The Sangh Parivar has been attacking the Supreme Court for deferring the hearing of the Babari Masjid - Ram Mandir case. From their attack on the apex court, one may get the impression that they have a fool proof case, and if the case had been heard they were bound to win and would have construct the Mandir. But the reason is the very opposite.
Given the secular orientation of the Indian Constitution, it simply cannot accommodate the corporate backed Hindu Nationalist agenda. Hindutva forces cannot bring in a “Hindu Rashtra” within the term and provisions of the Indian Constitution as it now stands.
In the wake of the retirement of the then incumbent Chief Justice of India, Dipak Misra (who retired on 2nd October, 2018), a flurry of cases with came to be decided in the last fortnight of September upto 01st October, 2018 with great, and equally, grave implications for the future of constitutional laws and human rights in the country.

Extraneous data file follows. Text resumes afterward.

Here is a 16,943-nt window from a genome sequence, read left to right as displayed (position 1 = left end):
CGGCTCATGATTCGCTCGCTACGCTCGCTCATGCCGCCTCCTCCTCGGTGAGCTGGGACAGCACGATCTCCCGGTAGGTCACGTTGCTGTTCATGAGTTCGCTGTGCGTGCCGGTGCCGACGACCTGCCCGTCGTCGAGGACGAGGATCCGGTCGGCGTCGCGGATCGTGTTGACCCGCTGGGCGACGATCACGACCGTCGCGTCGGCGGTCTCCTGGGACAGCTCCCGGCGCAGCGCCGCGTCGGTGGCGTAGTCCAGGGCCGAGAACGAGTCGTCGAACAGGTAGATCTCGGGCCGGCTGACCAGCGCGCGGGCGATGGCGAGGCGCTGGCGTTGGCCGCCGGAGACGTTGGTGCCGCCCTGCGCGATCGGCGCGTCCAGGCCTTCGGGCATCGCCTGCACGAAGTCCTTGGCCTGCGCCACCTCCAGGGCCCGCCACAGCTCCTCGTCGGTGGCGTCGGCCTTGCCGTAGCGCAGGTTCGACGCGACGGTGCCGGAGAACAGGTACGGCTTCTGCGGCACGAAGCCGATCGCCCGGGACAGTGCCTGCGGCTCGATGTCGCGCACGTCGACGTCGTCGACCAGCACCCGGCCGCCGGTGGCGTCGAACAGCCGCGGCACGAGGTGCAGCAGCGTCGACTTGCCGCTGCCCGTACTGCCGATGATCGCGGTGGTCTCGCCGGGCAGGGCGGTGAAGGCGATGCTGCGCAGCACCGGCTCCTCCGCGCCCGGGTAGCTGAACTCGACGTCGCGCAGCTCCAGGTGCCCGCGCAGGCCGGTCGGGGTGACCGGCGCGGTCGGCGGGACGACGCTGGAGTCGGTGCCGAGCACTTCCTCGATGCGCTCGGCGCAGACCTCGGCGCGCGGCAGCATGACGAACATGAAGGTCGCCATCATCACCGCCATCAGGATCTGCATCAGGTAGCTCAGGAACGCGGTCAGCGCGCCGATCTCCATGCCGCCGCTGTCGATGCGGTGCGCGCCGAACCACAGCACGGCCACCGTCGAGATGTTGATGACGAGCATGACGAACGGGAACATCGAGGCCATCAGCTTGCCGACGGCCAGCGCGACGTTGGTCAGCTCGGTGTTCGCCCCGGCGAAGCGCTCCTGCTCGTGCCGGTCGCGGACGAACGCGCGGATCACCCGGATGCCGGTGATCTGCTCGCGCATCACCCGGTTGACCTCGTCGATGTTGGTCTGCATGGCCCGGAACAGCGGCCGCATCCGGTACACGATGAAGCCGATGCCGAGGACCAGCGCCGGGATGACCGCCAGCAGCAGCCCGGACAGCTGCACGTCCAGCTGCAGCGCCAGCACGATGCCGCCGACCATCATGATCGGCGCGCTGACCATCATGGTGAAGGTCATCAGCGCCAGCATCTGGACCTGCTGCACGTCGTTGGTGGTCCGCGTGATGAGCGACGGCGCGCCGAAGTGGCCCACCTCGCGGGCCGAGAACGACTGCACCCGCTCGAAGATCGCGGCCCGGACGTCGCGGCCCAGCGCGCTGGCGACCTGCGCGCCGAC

In an unprecedented manner, in the early morning hours of 28th August, 2018, the Pune - Maharashtra police, assisted by local state police, simultaneously launched a multi-state raid in the houses of 5 prominent human rights activist in Delhi, Gurugram, Hyderabad, Mumbai and Thane, arresting
Romila Thapar gave a title to her essay in her recently published book, “The Public Intellectual in India”. I want to borrow that title as a title of this note of mine. The title is: To question or not to question? That is the question.
My concern is with silence. As a negative quality silence is a reluctance to speak up and question. Such a silence is on account of loss of sensitivity and incapacity to be disturbed. In order to emphasize on the necessity to speak and not to remain silent on this historical occasion, I quote an urdu couplet by Faiz Ahmed Faiz,